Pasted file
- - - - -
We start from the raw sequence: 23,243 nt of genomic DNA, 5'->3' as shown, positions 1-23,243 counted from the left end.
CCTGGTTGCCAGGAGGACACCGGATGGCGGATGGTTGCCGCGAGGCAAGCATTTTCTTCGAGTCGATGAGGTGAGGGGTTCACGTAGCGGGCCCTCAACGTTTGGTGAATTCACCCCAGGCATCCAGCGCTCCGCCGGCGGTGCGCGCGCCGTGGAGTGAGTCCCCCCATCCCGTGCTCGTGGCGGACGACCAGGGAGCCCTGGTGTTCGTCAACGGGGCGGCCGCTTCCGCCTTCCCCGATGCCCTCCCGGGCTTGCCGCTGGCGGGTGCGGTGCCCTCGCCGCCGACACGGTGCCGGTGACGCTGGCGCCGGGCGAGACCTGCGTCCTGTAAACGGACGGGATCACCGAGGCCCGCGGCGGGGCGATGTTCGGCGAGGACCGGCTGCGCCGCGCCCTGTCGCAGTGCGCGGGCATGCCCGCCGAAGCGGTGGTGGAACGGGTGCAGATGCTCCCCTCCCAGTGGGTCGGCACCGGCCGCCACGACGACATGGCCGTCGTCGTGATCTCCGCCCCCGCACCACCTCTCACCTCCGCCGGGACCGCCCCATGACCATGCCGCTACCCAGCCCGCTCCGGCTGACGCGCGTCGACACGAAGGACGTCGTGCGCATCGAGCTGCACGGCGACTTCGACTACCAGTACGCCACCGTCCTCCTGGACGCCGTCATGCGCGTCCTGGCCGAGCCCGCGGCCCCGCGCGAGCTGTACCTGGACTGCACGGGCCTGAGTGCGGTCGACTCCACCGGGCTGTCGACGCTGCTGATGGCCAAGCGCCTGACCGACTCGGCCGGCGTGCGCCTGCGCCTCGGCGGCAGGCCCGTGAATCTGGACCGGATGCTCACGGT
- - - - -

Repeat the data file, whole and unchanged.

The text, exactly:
We start from the raw sequence: 23,243 nt of genomic DNA, 5'->3' as shown, positions 1-23,243 counted from the left end.
CCTGGTTGCCAGGAGGACACCGGATGGCGGATGGTTGCCGCGAGGCAAGCATTTTCTTCGAGTCGATGAGGTGAGGGGTTCACGTAGCGGGCCCTCAACGTTTGGTGAATTCACCCCAGGCATCCAGCGCTCCGCCGGCGGTGCGCGCGCCGTGGAGTGAGTCCCCCCATCCCGTGCTCGTGGCGGACGACCAGGGAGCCCTGGTGTTCGTCAACGGGGCGGCCGCTTCCGCCTTCCCCGATGCCCTCCCGGGCTTGCCGCTGGCGGGTGCGGTGCCCTCGCCGCCGACACGGTGCCGGTGACGCTGGCGCCGGGCGAGACCTGCGTCCTGTAAACGGACGGGATCACCGAGGCCCGCGGCGGGGCGATGTTCGGCGAGGACCGGCTGCGCCGCGCCCTGTCGCAGTGCGCGGGCATGCCCGCCGAAGCGGTGGTGGAACGGGTGCAGATGCTCCCCTCCCAGTGGGTCGGCACCGGCCGCCACGACGACATGGCCGTCGTCGTGATCTCCGCCCCCGCACCACCTCTCACCTCCGCCGGGACCGCCCCATGACCATGCCGCTACCCAGCCCGCTCCGGCTGACGCGCGTCGACACGAAGGACGTCGTGCGCATCGAGCTGCACGGCGACTTCGACTACCAGTACGCCACCGTCCTCCTGGACGCCGTCATGCGCGTCCTGGCCGAGCCCGCGGCCCCGCGCGAGCTGTACCTGGACTGCACGGGCCTGAGTGCGGTCGACTCCACCGGGCTGTCGACGCTGCTGATGGCCAAGCGCCTGACCGACTCGGCCGGCGTGCGCCTGCGCCTCGGCGGCAGGCCCGTGAATCTGGACCGGATGCTCACGGT